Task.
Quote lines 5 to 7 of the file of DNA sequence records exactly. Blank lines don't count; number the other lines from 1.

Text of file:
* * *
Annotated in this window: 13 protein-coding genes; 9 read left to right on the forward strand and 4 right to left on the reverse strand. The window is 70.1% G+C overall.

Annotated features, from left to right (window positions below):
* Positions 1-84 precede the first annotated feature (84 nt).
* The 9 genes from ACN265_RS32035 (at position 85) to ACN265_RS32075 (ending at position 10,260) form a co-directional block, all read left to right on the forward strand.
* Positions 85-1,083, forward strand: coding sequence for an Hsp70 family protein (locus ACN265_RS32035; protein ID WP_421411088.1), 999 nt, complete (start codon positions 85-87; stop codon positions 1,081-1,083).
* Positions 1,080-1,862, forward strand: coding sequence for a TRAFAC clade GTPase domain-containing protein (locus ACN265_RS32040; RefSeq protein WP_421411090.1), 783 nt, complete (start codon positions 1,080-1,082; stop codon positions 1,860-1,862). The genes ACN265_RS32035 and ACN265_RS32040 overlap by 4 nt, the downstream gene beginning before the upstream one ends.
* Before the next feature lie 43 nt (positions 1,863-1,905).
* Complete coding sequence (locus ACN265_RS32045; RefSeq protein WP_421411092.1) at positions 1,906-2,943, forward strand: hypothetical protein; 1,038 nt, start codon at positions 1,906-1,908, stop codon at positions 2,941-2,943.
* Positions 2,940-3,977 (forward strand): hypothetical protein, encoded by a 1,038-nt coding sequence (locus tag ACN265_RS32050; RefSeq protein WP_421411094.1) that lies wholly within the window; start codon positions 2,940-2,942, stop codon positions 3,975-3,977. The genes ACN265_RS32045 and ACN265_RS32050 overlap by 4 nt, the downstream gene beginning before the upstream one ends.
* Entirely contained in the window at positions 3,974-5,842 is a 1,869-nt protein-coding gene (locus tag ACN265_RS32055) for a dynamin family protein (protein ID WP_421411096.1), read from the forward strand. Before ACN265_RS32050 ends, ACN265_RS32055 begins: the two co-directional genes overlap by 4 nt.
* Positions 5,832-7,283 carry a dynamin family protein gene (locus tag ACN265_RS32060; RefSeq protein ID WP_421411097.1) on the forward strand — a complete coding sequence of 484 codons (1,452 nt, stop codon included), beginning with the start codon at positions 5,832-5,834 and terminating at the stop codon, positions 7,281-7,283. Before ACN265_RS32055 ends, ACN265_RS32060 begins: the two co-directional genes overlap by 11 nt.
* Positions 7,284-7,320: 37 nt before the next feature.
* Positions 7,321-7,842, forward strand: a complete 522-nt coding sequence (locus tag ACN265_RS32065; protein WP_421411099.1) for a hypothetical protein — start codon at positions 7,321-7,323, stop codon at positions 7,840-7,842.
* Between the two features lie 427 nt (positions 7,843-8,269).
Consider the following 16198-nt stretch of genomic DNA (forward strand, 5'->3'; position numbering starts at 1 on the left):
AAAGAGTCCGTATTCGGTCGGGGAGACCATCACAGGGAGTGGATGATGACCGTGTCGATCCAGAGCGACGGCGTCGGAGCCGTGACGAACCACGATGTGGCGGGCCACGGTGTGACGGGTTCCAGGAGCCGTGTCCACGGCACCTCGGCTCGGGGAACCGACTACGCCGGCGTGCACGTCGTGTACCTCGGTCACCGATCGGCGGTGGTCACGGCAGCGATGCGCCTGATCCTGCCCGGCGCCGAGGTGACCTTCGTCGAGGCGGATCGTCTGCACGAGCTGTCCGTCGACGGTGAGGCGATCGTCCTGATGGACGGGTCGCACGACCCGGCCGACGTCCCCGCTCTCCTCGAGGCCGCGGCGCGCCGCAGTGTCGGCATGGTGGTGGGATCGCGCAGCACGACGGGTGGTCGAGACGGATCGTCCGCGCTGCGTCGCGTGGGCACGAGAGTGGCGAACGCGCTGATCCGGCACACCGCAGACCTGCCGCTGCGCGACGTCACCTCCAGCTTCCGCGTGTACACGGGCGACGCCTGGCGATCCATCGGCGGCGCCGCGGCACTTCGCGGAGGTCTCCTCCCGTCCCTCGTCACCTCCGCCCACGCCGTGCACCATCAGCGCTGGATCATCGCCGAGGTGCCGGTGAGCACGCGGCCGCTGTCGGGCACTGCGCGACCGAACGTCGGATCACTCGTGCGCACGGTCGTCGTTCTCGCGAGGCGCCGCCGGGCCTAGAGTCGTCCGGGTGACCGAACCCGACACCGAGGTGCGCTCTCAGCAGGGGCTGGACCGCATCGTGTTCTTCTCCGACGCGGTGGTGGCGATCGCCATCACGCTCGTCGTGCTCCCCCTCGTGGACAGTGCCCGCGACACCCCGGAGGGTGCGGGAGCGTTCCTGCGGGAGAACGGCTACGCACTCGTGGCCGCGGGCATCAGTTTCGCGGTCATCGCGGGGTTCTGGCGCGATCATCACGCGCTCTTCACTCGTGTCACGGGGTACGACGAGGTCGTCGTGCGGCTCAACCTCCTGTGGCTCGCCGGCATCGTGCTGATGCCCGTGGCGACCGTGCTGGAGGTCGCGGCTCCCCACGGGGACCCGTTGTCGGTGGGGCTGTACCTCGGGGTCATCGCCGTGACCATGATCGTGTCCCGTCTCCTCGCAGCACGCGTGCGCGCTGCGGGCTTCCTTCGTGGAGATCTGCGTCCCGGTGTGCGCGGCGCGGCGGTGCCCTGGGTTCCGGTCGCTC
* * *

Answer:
* Positions 85-1,083, forward strand: coding sequence for an Hsp70 family protein (locus ACN265_RS32035; protein ID WP_421411088.1), 999 nt, complete (start codon positions 85-87; stop codon positions 1,081-1,083).
* Positions 1,080-1,862, forward strand: coding sequence for a TRAFAC clade GTPase domain-containing protein (locus ACN265_RS32040; RefSeq protein WP_421411090.1), 783 nt, complete (start codon positions 1,080-1,082; stop codon positions 1,860-1,862). The genes ACN265_RS32035 and ACN265_RS32040 overlap by 4 nt, the downstream gene beginning before the upstream one ends.
* Before the next feature lie 43 nt (positions 1,863-1,905).